Back it Up, Baby
We have all been there. In college, we lost the killer ending of our thesis. At work, we could not find our quarterly results. And right now, we are sure that we went on vacation in 2016, but we cannot remember where – because that was several phones ago. Fortunately, due to the miracle of autosaves, cloud storage, and more, such data loss happens less often than it used to.
However, if you are responsible for corporate information security, you cannot take anything for granted. Accidental data loss is one problem, but there are also hackers, insiders, and cybercriminals who want your data, or at least your money. Take ransomware, for example, which has turned data ownership into a dangerous game: the malware encrypts your files, then holds them hostage for extortion. Currently, the problem of ransomware is getting worse. In 2020, the average ransom demanded was $900,000. In 2021, it was $2.2 million. And between 2020-21, the average ransom payment rose 78%, to $541,010.
Therefore, one important facet of a strong defense-in-depth philosophy is to back up your data. Think about it: if you maintain secure copies of all your important files, no matter how you lose your data – whether to misconfiguration, accidental deletion, corruption, theft, or ransomware – you can restore it and maintain business continuity.
Information Security Strategy
Data backups are a strategic investment that can save your business from disaster. So properly addressing this problem starts at the top. You must write a clear plan for data backups into your corporate policies.
Here is guidance from the US Computer Emergency Readiness Team (CERT):
All computer users, from home users to professional information security officers, should back up the critical data they have on their desktops, laptops, servers, and even mobile devices to protect it from loss or corruption. Saving just one backup file may not be enough to safeguard your information. To increase your chances of recovering lost or corrupted data, follow the 3-2-1 rule:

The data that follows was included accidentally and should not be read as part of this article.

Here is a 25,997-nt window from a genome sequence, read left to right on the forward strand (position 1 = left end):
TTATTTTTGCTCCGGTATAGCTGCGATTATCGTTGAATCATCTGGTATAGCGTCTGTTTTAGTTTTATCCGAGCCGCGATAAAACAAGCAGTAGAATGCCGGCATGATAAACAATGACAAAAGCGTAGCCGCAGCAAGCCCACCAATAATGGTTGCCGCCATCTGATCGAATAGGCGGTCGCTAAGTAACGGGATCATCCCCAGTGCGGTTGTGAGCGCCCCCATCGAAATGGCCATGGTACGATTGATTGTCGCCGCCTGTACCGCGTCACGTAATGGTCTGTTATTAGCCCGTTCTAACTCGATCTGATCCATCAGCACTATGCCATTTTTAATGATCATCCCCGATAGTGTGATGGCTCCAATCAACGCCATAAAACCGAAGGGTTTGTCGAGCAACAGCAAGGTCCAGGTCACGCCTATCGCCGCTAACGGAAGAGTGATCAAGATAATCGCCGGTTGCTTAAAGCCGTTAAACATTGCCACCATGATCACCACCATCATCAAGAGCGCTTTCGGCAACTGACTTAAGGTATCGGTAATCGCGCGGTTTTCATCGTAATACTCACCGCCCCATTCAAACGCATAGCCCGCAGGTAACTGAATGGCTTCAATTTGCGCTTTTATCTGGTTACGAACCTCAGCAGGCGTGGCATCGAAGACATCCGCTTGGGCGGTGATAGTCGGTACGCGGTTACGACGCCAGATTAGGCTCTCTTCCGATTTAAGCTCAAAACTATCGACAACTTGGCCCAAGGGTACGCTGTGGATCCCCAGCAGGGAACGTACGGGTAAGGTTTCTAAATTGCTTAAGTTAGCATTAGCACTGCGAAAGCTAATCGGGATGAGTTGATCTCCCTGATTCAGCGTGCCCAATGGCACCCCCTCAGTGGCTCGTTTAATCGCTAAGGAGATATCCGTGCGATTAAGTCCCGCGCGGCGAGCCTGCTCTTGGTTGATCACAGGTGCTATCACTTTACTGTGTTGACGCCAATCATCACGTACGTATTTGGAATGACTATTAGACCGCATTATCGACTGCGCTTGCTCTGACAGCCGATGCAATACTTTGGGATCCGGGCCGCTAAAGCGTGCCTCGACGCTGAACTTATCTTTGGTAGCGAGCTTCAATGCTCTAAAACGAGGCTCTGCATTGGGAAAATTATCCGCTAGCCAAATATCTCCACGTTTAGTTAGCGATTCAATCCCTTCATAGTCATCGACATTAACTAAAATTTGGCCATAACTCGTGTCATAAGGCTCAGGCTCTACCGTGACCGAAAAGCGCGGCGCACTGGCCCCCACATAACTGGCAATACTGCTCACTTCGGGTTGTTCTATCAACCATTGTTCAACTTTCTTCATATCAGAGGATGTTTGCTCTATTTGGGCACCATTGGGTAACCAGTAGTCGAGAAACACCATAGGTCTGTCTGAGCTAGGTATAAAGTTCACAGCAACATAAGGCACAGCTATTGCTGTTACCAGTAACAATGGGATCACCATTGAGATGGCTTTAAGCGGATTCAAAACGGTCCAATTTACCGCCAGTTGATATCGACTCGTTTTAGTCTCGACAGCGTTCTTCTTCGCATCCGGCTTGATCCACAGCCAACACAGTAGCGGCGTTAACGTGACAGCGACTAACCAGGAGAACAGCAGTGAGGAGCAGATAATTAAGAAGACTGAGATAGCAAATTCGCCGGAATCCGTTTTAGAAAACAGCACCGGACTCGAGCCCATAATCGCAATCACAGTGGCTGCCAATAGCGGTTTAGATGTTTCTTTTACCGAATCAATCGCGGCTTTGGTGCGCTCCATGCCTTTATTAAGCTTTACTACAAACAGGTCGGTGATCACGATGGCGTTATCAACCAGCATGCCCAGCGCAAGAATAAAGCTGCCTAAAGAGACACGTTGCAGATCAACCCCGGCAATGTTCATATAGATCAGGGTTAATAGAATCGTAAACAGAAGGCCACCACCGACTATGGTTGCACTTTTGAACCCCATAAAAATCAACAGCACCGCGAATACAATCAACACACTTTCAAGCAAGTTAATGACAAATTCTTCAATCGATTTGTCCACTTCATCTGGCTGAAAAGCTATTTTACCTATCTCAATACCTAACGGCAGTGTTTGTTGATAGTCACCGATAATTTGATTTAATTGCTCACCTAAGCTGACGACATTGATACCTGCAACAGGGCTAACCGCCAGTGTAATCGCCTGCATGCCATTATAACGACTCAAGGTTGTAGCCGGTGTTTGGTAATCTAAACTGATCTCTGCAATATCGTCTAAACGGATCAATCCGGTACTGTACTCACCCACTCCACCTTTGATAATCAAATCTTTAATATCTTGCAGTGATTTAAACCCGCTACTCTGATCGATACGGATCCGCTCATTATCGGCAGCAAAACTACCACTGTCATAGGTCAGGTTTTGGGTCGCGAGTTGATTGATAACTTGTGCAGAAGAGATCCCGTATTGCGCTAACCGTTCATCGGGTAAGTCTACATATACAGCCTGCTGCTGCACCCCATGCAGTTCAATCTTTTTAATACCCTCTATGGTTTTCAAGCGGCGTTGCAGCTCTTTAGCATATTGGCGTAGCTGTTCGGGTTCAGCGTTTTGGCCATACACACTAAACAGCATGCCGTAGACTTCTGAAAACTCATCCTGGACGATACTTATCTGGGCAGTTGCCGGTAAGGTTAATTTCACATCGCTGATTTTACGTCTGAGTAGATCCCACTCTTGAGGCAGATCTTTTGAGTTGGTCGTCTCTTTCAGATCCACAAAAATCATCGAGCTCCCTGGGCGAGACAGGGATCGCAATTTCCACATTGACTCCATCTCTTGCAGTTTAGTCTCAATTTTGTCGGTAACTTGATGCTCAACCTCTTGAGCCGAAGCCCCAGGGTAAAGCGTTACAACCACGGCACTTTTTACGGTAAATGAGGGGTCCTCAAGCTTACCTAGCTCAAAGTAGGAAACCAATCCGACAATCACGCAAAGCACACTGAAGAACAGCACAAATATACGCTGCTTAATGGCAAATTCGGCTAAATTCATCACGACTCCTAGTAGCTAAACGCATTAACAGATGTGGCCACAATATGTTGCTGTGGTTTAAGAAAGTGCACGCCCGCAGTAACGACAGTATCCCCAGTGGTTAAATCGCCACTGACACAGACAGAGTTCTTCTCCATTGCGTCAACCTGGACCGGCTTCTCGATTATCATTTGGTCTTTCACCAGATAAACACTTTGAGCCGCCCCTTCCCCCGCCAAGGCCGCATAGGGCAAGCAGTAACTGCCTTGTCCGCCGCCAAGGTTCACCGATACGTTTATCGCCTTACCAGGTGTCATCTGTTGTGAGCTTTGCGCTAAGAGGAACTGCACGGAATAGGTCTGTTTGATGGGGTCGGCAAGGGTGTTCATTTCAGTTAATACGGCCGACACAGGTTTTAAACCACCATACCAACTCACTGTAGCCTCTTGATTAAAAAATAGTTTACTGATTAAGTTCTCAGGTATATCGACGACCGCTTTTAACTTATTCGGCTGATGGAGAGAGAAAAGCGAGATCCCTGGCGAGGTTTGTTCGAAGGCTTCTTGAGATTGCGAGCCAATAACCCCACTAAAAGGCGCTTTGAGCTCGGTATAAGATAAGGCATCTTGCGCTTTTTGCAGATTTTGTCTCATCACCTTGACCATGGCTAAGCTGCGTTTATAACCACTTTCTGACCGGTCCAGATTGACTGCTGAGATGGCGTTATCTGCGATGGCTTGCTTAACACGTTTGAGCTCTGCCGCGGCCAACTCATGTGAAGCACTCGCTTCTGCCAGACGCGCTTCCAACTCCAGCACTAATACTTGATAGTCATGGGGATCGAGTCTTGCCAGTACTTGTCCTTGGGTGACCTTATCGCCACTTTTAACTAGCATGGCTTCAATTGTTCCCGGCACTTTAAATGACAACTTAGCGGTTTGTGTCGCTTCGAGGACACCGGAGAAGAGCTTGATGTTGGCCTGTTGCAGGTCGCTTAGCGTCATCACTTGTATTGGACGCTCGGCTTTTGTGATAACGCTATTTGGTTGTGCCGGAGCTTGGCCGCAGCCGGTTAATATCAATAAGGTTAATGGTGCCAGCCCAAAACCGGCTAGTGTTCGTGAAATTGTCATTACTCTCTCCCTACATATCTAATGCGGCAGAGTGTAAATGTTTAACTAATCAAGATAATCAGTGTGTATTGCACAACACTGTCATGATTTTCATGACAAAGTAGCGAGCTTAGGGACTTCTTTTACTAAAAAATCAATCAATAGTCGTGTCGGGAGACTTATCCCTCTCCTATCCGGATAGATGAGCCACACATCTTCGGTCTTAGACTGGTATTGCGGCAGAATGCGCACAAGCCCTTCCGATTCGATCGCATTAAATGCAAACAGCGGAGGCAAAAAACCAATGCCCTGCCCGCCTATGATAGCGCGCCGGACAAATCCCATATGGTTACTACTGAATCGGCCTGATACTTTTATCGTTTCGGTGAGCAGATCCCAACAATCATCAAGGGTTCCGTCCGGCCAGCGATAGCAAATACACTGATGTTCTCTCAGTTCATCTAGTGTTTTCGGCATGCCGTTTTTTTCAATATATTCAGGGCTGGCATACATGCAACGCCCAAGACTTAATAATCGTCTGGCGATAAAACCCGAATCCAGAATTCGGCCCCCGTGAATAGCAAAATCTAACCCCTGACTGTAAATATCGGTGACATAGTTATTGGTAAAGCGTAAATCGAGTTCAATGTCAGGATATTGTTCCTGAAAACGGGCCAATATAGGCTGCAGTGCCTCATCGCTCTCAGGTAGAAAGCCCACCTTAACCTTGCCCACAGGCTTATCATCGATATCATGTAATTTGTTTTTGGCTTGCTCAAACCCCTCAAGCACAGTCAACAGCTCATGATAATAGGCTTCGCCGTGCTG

– Keep 3 copies of any important file: 1 primary and 2 backups.
– Keep the files on 2 different media types to protect against different types of hazards.
– Store 1 copy offsite (e.g., outside your home or business facility).
As always, humans play a crucial role in any information security strategy. Therefore, users should be made aware of your corporate policy on data backups. Teach them the basics of how it works, and they can help test and validate the system, including its ease of use and reliability.
At the individual level, backing up your data is relatively straightforward.
Typically, the hardware is physical data storage such as an external hard drive or USB stick. A nice benefit here is that you only have to purchase this device once. Keep it safe from water damage and excessive dust, otherwise your bits might get corrupted. Humans tend to lose things over time, so remember where you put it. Also, backups should be kept physically apart from the original data source, otherwise a thief might steal both!
Due to the challenges of maintaining physical data storage, today’s default solution is to back up data in the cloud. The benefits are numerous: your files are available anytime, anywhere, from any device, and they are safeguarded by specialists who know far more about implementing confidentiality, availability, and security than 99% of Internet users. For security, your primary concern is hardware access (e.g. your phone), software patching, creating a good password, two-factor authentication, etc.
At the corporate level, every organization is unique, so you must give this job to a team with proven savoir-faire.
Your enterprise should make backup copies of all data considered worth saving for business continuity, risk management, and legal considerations. There is much to learn at the technical level, from data discovery to extraction, manipulation, compression, deduplication, encryption, key management, automation, and more. You may even want to back up live data, such as open files. For physical security, do not forget to store your backups at an alternate location, so they are less vulnerable to accidental loss or attack.
Helpful Links for Backups
Happy World Backup Day 2022! We at VGS wish you success in celebrating this important event.
First, we recommend that you make a plan, both for your business and for yourself. Start with addressing your most important information – anything that is critical to your corporate mission and strategy – and then work your way out from there.
Second, start backing things up. Practice makes perfect. Strategic investments are not like the flick of a switch. They are processes that have a beginning – but no end.